A pretend cat bite and a nice photo by Amy Barker (Flickr)
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A little provocatively, I say that if you have suffered a cat bit then it is your fault! It is simply down to us to be able to read the situation to avoid a cat biting us. And when I say cat bite, I mean more than a playful nibble that might break the skin.
Biting in play is normal. You see it all the time in kittens. The experts say that when kittens are properly socialised they learn how hard to bite during play. If a kitten bites another kitten too hard the "victim" lets the perpetrator known at it - lesson learned.
On that basis if we indulge in ordinary play with our cat then we might get a playful nibble but no more. If we get a bit rough we can provoke a firmer bite and that might break the skin on our hand. That of course would be our fault. Cat bites like this, though, are inconsequential. It has happened to me half a dozen times in about 40 years and each time it has been my fault and I have simply brushed off the matter as normal. I have never taken any steps against infection from a cat bite that broke my skin and never suffered any infection in all that time.
The initial point that I am making is that a normal cat bite by our domestic cat is pretty much of no consequence and it will be out fault. It is our fault because we would have failed to recognise the signs that our cat is becoming more aggressive in reaction to our actions. I would suspect that most domestic cat bites of consequence are suffered by male human beings as males are naturally more forceful and aggressive. We can overstep the mark of acceptability in playing with our cat sometimes, in my honest assessment. Children may also suffer a cat bite as they might not be educated as to how to handle and play with cats.
If a domestic cat is clearly in an aggressive state of mind for whatever reason (it might, for instance, be transferred aggression - a cat being wound up by something else and directing the aggression against us as we approach it) we should be aware of that and keep clear until the cat has calmed down. Commonsense, I know but sometimes forgotten or ignored.
Perhaps the situation that most commonly creates the possibility of suffering a cat bite is when we try and impose our will on a cat that wants to do something else. Cats cannot be forced to do something against their will without them becoming agitated and possibly aggressive in defensive behavior. This may lead to a cat bite. If we have to impose our will on a cat (say to put a cat in a carrier basket) we should take precautions if we know our cat might become agitated. As it is the hands that are most likely to get bitten, wearing gloves makes sense. The forearms are also possible areas that can get bitten.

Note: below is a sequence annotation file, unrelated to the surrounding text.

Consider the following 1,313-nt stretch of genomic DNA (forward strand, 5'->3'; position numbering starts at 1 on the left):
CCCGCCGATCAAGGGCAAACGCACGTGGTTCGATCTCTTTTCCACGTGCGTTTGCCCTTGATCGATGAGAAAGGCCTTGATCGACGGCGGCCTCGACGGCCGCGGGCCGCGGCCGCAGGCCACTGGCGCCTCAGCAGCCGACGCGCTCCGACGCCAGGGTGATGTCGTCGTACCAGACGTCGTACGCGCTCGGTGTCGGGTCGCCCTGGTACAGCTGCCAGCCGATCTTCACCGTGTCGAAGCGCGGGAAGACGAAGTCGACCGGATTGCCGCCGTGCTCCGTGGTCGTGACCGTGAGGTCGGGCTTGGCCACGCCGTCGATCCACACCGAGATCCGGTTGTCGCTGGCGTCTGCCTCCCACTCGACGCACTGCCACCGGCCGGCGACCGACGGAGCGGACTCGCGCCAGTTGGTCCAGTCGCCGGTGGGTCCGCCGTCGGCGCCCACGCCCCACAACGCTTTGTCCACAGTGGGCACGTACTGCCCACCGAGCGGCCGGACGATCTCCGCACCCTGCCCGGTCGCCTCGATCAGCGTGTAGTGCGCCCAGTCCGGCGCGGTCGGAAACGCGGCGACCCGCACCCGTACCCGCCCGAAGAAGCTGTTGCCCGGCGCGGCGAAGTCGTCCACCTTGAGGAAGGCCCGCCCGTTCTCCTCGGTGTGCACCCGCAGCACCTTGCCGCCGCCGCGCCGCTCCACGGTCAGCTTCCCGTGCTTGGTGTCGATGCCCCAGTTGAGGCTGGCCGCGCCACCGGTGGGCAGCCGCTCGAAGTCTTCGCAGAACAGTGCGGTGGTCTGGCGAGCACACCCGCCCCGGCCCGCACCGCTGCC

Some experts might say that if we are bitten badly by a domestic for whatever reason we should go to the hospital to get it cleaned professionally and perhaps receive an antibiotic jab against a bacterial infection. A cat's mouth contains bacteria as do the claws and a bite or scratch can cause cat scratch fever (disease).
Personally, I think this disease is rare, based on my experiences. If I received a nasty cat bite I would clean it in running water. I might put some antiseptic ointment on it if I had the ointment. Then I would wait and see what developed.
If the area around the bite became swollen I would go to outpatients at my local hospital where they would no doubt clean it professionally and administer antibiotics. However, I feel that the chances of that being necessary are small.
As to the wildcats, well, attacks by any wildcat, large or small are very rare. Small wild cats sensibly run from us, not towards us. Large wildcats sometimes attack people if they are injured and forced to be in close proximity to people because we have encroached on their habitat. These are incredibly rare occasions when set against the possibility of an attack.
For instance, even the tiger when it is living close to people in the Sunderbans (a swampy area in south Bangladesh and north east India), does not attack people unless forced to. People are not natural prey for large wildcats. Hunters will disagree this because they like to find an excuse to shoot them, but they are wrong.
Obviously, if a person is attacked by say a cougar in the USA, and survives (which is most likely) a hospital visit is obligatory for a check up etc. There have been very few mountain lion attacks by cougars.
That is it really on the subject of cat bites. Avoid them. It is in our power to do this. The cat will behave instinctively and be provoked into biting us. We should act in accordance with our supposed intelligence and recognise this.